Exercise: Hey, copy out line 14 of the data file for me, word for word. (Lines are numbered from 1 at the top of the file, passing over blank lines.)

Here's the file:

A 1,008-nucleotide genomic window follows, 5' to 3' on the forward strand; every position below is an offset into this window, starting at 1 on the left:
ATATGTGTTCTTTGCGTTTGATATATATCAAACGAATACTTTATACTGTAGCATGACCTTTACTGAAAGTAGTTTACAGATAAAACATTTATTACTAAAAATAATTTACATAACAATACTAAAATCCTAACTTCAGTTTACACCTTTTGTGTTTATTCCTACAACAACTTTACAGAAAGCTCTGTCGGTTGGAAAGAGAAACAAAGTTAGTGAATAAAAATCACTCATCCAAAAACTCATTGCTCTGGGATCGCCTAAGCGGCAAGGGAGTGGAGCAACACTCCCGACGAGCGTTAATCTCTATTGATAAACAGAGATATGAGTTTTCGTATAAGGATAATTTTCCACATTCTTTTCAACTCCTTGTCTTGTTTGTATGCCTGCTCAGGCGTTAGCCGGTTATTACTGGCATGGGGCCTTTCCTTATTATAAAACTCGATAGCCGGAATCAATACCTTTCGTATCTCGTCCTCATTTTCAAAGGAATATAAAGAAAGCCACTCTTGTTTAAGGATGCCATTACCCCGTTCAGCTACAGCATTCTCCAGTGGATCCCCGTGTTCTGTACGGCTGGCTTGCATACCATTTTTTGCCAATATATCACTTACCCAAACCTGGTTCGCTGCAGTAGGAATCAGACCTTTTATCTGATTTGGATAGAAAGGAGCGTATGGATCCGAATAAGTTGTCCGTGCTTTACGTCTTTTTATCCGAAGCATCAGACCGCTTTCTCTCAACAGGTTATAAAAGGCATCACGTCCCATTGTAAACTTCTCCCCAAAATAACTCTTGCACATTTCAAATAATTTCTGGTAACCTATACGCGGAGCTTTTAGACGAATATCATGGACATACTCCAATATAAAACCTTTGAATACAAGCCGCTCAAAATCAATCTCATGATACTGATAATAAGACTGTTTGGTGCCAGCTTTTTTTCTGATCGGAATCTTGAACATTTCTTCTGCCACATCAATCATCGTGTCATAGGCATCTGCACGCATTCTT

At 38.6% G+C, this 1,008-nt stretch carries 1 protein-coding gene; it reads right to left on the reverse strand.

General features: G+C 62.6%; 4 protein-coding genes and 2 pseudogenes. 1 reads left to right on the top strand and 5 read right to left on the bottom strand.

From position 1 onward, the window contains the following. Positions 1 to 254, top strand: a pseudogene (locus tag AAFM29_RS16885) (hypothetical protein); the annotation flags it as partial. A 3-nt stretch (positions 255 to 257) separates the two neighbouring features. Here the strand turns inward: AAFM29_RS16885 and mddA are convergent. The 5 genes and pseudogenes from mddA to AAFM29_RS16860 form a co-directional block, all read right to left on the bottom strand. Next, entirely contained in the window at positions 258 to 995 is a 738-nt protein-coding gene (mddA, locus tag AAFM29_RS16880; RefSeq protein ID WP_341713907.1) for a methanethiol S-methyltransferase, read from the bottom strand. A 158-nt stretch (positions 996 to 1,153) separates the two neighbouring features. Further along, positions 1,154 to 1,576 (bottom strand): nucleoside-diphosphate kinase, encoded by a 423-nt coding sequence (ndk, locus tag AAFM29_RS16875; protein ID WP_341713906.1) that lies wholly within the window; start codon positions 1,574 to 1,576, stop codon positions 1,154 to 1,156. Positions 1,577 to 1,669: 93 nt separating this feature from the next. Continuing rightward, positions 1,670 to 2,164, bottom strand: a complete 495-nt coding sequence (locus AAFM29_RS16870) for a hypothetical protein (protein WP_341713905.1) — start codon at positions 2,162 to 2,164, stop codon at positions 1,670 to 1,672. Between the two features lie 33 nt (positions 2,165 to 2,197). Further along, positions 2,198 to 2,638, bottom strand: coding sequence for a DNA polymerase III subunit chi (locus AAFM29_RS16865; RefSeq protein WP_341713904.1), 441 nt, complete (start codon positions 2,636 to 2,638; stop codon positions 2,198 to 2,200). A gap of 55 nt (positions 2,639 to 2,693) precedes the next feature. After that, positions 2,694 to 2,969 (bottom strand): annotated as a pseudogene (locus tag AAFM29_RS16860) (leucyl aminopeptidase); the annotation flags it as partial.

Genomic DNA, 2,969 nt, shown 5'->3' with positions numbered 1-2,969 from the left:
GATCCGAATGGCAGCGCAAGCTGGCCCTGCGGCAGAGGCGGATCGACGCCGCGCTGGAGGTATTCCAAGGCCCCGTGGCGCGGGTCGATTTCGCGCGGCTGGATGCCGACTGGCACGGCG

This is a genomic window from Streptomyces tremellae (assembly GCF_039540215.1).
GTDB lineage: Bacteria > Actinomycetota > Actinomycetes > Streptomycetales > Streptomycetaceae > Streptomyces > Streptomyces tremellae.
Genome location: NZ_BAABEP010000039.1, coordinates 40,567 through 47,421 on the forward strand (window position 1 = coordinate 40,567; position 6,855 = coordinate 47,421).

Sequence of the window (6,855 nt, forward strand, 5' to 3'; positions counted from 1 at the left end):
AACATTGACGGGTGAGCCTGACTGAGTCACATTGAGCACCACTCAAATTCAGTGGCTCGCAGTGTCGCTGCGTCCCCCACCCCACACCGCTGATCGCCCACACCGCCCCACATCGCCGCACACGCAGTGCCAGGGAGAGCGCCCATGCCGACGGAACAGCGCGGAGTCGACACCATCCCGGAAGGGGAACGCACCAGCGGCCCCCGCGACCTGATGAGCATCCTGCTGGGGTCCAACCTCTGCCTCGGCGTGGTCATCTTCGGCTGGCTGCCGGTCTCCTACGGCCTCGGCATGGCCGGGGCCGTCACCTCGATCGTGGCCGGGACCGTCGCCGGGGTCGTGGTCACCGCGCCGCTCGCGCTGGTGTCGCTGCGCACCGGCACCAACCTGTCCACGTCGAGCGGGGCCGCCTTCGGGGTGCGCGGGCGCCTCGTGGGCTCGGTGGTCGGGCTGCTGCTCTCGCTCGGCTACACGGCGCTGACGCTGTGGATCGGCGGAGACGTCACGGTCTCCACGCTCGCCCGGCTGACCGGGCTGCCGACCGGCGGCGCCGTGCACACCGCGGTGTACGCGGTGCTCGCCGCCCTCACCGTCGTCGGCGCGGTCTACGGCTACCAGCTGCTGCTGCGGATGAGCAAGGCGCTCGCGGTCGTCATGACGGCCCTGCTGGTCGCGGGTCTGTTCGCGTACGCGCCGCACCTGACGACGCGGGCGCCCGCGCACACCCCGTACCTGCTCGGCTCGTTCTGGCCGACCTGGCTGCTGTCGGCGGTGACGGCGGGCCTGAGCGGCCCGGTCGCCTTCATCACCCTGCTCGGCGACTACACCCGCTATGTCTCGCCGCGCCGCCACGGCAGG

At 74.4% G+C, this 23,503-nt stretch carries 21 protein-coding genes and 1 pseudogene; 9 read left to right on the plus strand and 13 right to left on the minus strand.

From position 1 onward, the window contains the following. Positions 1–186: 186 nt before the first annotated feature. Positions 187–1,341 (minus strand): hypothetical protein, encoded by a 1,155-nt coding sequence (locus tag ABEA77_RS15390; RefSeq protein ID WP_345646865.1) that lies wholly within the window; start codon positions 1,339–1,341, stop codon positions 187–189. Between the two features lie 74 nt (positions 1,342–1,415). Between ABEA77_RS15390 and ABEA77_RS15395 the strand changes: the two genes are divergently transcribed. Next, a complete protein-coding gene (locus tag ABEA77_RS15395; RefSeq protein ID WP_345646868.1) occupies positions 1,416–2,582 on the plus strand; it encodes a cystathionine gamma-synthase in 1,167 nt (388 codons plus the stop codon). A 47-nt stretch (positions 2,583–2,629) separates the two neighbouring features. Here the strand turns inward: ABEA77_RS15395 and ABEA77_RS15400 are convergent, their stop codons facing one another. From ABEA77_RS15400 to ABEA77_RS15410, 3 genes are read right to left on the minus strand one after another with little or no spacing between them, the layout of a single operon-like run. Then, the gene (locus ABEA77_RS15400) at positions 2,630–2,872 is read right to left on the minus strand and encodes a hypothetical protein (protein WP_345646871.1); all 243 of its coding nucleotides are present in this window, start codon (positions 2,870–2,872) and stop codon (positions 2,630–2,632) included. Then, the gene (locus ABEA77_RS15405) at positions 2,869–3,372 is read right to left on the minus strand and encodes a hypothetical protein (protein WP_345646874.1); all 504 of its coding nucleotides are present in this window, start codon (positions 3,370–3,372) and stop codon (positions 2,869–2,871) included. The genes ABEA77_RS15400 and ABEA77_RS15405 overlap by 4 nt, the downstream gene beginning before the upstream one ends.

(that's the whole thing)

From position 1 onward, the window contains the following. Positions 1–186: 186 nt before the first annotated feature. Positions 187–1,341 (minus strand): hypothetical protein, encoded by a 1,155-nt coding sequence (locus tag ABEA77_RS15390; RefSeq protein ID WP_345646865.1) that lies wholly within the window; start codon positions 1,339–1,341, stop codon positions 187–189. Between the two features lie 74 nt (positions 1,342–1,415). Between ABEA77_RS15390 and ABEA77_RS15395 the strand changes: the two genes are divergently transcribed. Next, a complete protein-coding gene (locus tag ABEA77_RS15395; RefSeq protein ID WP_345646868.1) occupies positions 1,416–2,582 on the plus strand; it encodes a cystathionine gamma-synthase in 1,167 nt (388 codons plus the stop codon). A 47-nt stretch (positions 2,583–2,629) separates the two neighbouring features. Here the strand turns inward: ABEA77_RS15395 and ABEA77_RS15400 are convergent, their stop codons facing one another. From ABEA77_RS15400 to ABEA77_RS15410, 3 genes are read right to left on the minus strand one after another with little or no spacing between them, the layout of a single operon-like run. Then, the gene (locus ABEA77_RS15400) at positions 2,630–2,872 is read right to left on the minus strand and encodes a hypothetical protein (protein WP_345646871.1); all 243 of its coding nucleotides are present in this window, start codon (positions 2,870–2,872) and stop codon (positions 2,630–2,632) included. Then, the gene (locus ABEA77_RS15405) at positions 2,869–3,372 is read right to left on the minus strand and encodes a hypothetical protein (protein WP_345646874.1); all 504 of its coding nucleotides are present in this window, start codon (positions 3,370–3,372) and stop codon (positions 2,869–2,871) included. The genes ABEA77_RS15400 and ABEA77_RS15405 overlap by 4 nt, the downstream gene beginning before the upstream one ends.